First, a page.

Supercarrier (TV series)

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Supercarrier
Created by Stanford Whitmore
Steven E. deSouza
Based on Supercarrier by George C. Wilson
Written by Steven E. deSouza
Stanford Whitmore
Joel Wilf
Michael Part
Directed by William A. Graham
Corey Allen
Jackie Cooper
Peter Crane
Theme music composer Craig Safan
Mark Mueller
Opening theme "Living on the Edge"[1]
Composer(s) Jack Eskew (pilot ep.)
Craig Safan
Country of origin United States
Original language(s) English
No. of seasons 1
No. of episodes 8
Production
Executive producer(s) Steven E. deSouza
Producer(s) Chuck Bowman
Cinematography Jack Beckett
Robert Steadman
Frank Raymond
Editor(s) Ronald J. Fagan
Gregory F. Plotts
Noel Rogers
Running time 60 minutes
Production company(s) Richard Maynard Productions
Real Tinsel Productions
Fries Entertainment
Release
Original release March 6 – May 14, 1988 [2]

Supercarrier is an American military drama television series that aired on ABC from March 6 until May 14, 1988. It features US Navy Pilots aboard the fictional aircraft carrier USS Georgetown. It suffered from low ratings against CBS's Murder, She Wrote and NBC's Family Ties, and only lasted eight episodes before being cancelled.

Cast[edit]

Production[edit]

The series was partly filmed on board the USS Vandegrift (FFG-48) which is an Oliver Hazard Perry-class frigate rather than an aircraft carrier.[3] Part of the filming was conducted on the USS John F. Kennedy (CV-67), between September and November 1987, while the ship was undergoing a period of upkeep.[4]

The Department of the Navy pulled its support for the show in March 1988, with a spokesperson citing dissatisfaction with the plots of upcoming episodes which the carrier 'just becomes a backdrop' for stories unrelated to the U.S. Navy.[5] The producer, Charles Fries, said in response that the Navy 'wanted a sleepy show about life on a Supercarrier' and that he was 'happy to be relieved of the cooperation because naval personnel were stifling our writers relationships and dialogue'.[6]

Episodes[edit]

No Title Directed by Written by Original air date
1 "Deadly Enemies" TBA TBA March 6, 1988 (1988-03-06)
In the series pilot, the search for a downed jet fighter focuses attention on a hot-dogging flyer (Alex Hyde-White) and brings on the arrival of female forces.
2 "All in the Game" Jackie Cooper Joel M. Wilf March 13, 1988 (1988-03-13)
War games bring out the best and the worst: Rosie becomes an unlikely heroine, while tension escalates between pilots BeeBee and Sierra.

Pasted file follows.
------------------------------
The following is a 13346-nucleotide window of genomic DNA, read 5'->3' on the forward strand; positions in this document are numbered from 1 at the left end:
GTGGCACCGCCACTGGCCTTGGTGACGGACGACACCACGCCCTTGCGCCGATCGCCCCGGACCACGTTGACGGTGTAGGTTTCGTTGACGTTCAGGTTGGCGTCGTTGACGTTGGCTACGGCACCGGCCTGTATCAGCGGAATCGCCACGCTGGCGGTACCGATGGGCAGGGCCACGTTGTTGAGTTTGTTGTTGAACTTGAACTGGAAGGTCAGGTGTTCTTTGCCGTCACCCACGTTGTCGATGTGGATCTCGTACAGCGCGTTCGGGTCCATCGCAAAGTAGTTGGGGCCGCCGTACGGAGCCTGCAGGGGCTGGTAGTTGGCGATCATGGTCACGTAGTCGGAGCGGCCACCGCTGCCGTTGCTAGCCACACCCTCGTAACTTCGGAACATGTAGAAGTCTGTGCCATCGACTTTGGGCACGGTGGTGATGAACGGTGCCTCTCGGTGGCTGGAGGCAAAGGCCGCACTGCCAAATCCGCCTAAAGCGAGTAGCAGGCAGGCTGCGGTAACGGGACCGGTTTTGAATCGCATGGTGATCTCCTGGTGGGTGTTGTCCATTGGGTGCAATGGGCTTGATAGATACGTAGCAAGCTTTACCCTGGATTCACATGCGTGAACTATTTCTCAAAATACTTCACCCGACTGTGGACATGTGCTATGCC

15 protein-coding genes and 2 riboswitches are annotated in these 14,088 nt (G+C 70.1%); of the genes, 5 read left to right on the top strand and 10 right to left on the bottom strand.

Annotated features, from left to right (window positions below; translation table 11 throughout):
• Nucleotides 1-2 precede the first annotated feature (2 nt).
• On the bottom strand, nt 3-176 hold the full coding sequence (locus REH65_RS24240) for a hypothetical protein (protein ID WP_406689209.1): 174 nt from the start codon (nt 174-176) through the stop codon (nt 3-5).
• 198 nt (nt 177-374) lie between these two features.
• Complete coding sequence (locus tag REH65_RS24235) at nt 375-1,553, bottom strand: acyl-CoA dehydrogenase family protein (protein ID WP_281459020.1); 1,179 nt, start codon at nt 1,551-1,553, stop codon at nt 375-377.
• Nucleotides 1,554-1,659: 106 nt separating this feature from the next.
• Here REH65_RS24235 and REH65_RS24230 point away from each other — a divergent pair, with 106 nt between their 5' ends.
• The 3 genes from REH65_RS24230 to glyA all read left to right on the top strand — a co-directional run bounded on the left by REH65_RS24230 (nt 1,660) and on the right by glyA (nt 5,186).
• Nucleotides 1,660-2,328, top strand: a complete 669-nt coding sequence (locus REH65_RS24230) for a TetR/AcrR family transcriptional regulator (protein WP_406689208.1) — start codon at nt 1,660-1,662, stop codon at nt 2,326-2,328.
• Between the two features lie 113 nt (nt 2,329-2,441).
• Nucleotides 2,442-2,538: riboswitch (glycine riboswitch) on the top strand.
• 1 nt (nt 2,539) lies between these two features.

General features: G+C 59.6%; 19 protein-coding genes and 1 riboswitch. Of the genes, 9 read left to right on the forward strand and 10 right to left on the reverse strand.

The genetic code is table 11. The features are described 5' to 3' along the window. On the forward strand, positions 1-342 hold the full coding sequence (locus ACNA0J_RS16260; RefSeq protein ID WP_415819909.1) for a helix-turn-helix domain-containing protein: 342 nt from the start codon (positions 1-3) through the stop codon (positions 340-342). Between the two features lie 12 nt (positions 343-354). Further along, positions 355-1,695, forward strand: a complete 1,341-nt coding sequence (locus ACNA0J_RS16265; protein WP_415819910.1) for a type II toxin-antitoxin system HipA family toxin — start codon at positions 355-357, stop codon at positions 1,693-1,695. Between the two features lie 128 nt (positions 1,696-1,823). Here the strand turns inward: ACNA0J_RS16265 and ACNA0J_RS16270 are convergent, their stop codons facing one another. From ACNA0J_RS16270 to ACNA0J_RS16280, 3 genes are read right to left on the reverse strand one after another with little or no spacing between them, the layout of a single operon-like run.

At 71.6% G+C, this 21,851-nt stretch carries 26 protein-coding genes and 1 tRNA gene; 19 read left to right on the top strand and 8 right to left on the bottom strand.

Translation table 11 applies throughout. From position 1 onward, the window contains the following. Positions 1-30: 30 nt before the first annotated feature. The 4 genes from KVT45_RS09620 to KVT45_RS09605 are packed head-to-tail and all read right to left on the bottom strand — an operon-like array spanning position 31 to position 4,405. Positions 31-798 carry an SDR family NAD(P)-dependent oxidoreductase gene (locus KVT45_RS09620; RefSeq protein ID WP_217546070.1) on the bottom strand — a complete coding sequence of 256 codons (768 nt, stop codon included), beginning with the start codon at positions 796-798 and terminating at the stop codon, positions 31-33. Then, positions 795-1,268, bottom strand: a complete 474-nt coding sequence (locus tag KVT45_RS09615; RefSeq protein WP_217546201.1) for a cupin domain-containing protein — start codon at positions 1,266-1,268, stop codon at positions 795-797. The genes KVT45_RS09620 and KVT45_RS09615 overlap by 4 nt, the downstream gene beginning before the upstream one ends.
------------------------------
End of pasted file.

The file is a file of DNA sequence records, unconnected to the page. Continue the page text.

3 "Common Ground" TBA TBA March 20, 1988 (1988-03-20)
Anzac and Sierra get an unexpectedly friendly salute from a defecting Soviet pilot, flying a high-tech MiG 28 stealth fighter plane that both sides are after.
4 "Ring of Fire" Peter Crane Michael Part March 27, 1988 (1988-03-27)
Family duties may upset Sierra, and sink Cruz's Navy and boxing careers as he battles to keep his sister out of the gangs.
5 "Rest and Revolution" Peter Crane Jim Trombetta April 10, 1988 (1988-04-10)
BeeBee, Sierra and Anzac are staying in a small Latin nation of Val Verde training its fighter pilots, and while they're on liberty, the revolution starts without them.
6 "Give Me Liberty" TBA TBA April 17, 1988 (1988-04-17)
Anzac and Sierra hook up with attractive but deadly arms dealers; Rivers tangles with a lawyer; Coleman's wife undergoes surgery for a lump in her breast
7 "Exodus" TBA TBA April 24, 1988 (1988-04-24)
Madigan evacuates China Sea villagers from impending war; and Willoughby befriends a pregnant refugee.
8 "Vector" TBA TBA May 17, 1988 (1988-05-17)
Anzac succumbs to the charms of a sassy Aussie woman, rescued from a disabled research vessel, while a mysterious plague caused by poison from a crate of Nazi gold sweeps the George.

|- |01 ||Deadly Enemies (Pilot) ||March 6, 1988 ||In the series pilot, the search for a downed jet fighter focuses attention on a hot-dogging flyer (Alex Hyde-White) and brings on the arrival of female forces.[7] |- |02 ||All in the Game ||March 13, 1988 ||War games bring out the best and the worst: Rosie becomes an unlikely heroine, while tension escalates between pilots BeeBee and Sierra.[8] |- |03 ||Common Ground ||March 20, 1988 ||Anzac and Sierra get an unexpectedly friendly salute from a defecting Soviet pilot, flying a high-tech MiG 28 stealth fighter plane that both sides are after.[9] |- |04 ||Ring of Fire ||March 27, 1988 ||Family duties may upset Sierra, and sink Cruz's Navy and boxing careers as he battles to keep his sister out of the gangs.[10] |- |05 ||Rest and Revolution ||10 April 1988 ||BeeBee, Sierra and Anzac are staying in a small Latin nation of Val Verde training its fighter pilots, and while they're on liberty, the revolution starts without them.[11] |- |06 ||Give Me Liberty ||17 April 1988 ||Anzac and Sierra hook up with attractive but deadly arms dealers; Rivers tangles with a lawyer; Coleman's wife undergoes surgery for a lump in her breast.[12] |- |07 ||Exodus ||24 April 1988 ||Madigan evacuates China Sea villagers from impending war; and Willoughby befriends a pregnant refugee.[13] |- |08 ||Vector ||14 May 1988 ||Anzac succumbs to the charms of a sassy Aussie woman, rescued from a disabled research vessel, while a mysterious plague caused by poison from a crate of Nazi gold sweeps the George.[14] |}

References[edit]

External links[edit]